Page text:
On that late Tuesday morning, Mother and I were notified the stage would be leaving, finally, at 1:30 p.m. She insisted that we have a good lunch, as she didn’t know when, or where, our next meal would come from. To be honest, I wasn’t feeling particularly well; the tiring journey, plus the life event that happened to me the night before, for only the third time, left me feeling less than enthused about life. How I longed for my home in St Louis; for my room, my friends, hell, even for my dog that had to be left behind.
Life just wasn’t fair!
So here I sat, in this cantina, half-heartedly eating my lunch, occasionally scanning the room to see who entered this less-than-stellar establishment. Mother prattled on about how great life would be in San Francisco, how I would fit in before I knew it. Half listening to her, I lifted my eyes to peruse the room, and I remember that as I did so, I did a double take. The mysterious, exotic-looking cowboy standing just inside the batwing doors caught my eye—and I suddenly found it very hard to breathe. Never in my life had I seen anyone like this person who stood, just stood there. . . scanning the room.
He didn’t move. But underneath the hat worn low with a drawstring encircling his face, I could see his eyes move ever so slightly, from side to side, as if he was looking for someone. He was absolutely the most enticing man I’d ever seen. He wasn’t exceptionally tall, but extremely fit and very well put together. In those few moments, I found myself ‘undressing’ him with my eyes, and I felt myself become very warm as my eyes rested upon the gun belt that he wore around his lean hips.
But it wasn’t the gun belt that made me tingly all over. . . . .it was where the buckle was located on his perfectly-formed physique. And deep down I knew I shouldn’t have been looking at that particular part of his anatomy.
But it couldn’t be helped!
He seemed satisfied as he pushed the batwing doors all the way open and made his entrance into the cantina.
I noticed his walk: it was cocky, self-assured, as if to say ‘Here I am. . .’ He walked in my direction and I noticed the way he was dressed; certainly no one in St. Louis dressed like that, and I sure as heck hadn’t seen anyone in these parts dressed like this either. He was flamboyant. His shirt was, well, pink I guess you could say, but on him it looked striking against a black bolero jacket trimmed in gold that ended just above his slim waist. Some sort of embroidery decorated the shirt around the neckline, but I couldn’t quite make out what it was.
As he made his way to the bar, I noticed his pants—they were dark brown with a small flare at the bottom, and silver buttons, or conchos I would later learn they were called, up the side of them, accenting his lean legs. As he walked, I heard a jingling sound on the floor, and I would later learn those things he wore on his boots were spurs.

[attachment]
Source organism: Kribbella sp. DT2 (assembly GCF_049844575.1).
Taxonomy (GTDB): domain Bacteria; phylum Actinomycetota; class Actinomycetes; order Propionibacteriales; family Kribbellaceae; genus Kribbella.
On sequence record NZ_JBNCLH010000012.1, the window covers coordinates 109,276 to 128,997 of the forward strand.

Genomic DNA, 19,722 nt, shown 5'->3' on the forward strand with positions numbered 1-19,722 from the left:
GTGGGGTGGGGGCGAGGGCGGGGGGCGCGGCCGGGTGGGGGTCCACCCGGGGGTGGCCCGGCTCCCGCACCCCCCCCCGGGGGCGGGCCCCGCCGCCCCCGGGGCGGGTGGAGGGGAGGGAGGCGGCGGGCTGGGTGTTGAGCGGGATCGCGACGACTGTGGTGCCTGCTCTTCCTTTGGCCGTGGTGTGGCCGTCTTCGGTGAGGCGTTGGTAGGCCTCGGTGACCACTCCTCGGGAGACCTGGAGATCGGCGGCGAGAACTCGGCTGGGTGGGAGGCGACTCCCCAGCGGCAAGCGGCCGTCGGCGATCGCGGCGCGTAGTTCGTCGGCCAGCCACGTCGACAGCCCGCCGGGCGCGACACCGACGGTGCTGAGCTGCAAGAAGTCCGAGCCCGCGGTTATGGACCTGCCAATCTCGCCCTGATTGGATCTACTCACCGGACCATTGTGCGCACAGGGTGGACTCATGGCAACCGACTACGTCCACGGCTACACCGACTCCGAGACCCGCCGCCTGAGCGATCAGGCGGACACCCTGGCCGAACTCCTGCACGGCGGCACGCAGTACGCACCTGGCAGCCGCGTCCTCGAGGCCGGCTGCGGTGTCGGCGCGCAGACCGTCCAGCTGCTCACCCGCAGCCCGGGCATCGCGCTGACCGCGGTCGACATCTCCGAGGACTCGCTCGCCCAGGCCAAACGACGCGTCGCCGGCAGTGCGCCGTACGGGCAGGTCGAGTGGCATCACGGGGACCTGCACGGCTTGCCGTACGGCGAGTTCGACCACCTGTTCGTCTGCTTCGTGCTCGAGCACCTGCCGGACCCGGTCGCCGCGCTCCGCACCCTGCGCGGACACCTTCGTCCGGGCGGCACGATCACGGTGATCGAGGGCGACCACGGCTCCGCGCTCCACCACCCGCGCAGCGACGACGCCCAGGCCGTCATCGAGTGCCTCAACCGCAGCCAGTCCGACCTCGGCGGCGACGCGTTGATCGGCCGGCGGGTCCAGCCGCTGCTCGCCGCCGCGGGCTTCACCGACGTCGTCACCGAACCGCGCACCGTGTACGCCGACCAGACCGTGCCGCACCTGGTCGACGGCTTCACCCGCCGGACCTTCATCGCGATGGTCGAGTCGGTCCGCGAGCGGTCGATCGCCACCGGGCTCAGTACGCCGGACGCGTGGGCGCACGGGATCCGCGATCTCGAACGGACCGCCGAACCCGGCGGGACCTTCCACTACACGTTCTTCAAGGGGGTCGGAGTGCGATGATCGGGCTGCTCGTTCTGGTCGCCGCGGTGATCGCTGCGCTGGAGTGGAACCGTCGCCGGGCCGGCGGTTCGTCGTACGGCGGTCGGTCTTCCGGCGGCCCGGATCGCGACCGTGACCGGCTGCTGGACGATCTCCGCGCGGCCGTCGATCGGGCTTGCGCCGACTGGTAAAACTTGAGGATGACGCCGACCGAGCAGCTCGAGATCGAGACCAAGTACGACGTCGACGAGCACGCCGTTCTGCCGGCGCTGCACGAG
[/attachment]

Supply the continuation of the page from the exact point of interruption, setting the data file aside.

I watched as he walked past me, his back to me, and I noticed his pants were very tight, revealing a very nice. . .very appealing. . .behind!
And I suddenly felt like a very naughty girl. . .
I also noticed that with his entrance and his walk to the bar, the other customers became very quiet; it was almost as if time stood still as they watched him. . .but it was not fear in their faces. It was awe. And respect.
I think that Mother noticed him as well. Her talking ceased as she saw me looking in his direction. I snuck a look at her and noticed a look of surprise, and then a pleasing smile, cross her face as she spied him. Then she turned to me, and with the look only a mother could give, told me to ‘look but don’t touch. He’s much too old for you, dear.’
‘But mother, he’s beautiful!’ I sighed.
‘Yes dear,’ she smiled. Then she went back to her lunch.
At the bar, he put his hands to the small of his back and stretched. He gave his order to the bartender, and the two men exchanged pleasantries. His drink ordered, he made his way to a table in the back of the room, and sat in the chair with his back to the wall, leaning the chair on its two back legs. I had a perfect view of him! Close enough where I could see every detail of him, but far enough away where I knew I wouldn’t be caught. . . .
He removed his hat, and it was then that I saw his face. . .the most perfect on anyone I had ever seen. He continued to scan the room, and it was then I could clearly see his eyes. They were indescribable! Blue, so very blue, like my mother’s sapphire broach. And he had the darkest, thickest hair. . .it was tousled from being under his hat, but I saw him take his hands and smooth it down, just a little.
I felt myself becoming very excited. . .
The waitress came to his table and served him his drink, along with a basket of chips and some sauce. I could hear his voice as he spoke her name, ‘Rosita,’ and they conversed in a language I had come to learn was Spanish. I remember thinking that the sound of his voice was the most beautiful thing I ever heard, even though I couldn’t understand a word he said.
He affectionately put his hand around Rosita’s tiny waist, and brought her down to his lap and they giggled; then their lips touched in a long, lingering kiss, and at that moment, all I wanted more than anything in the world was to be that Rosita girl.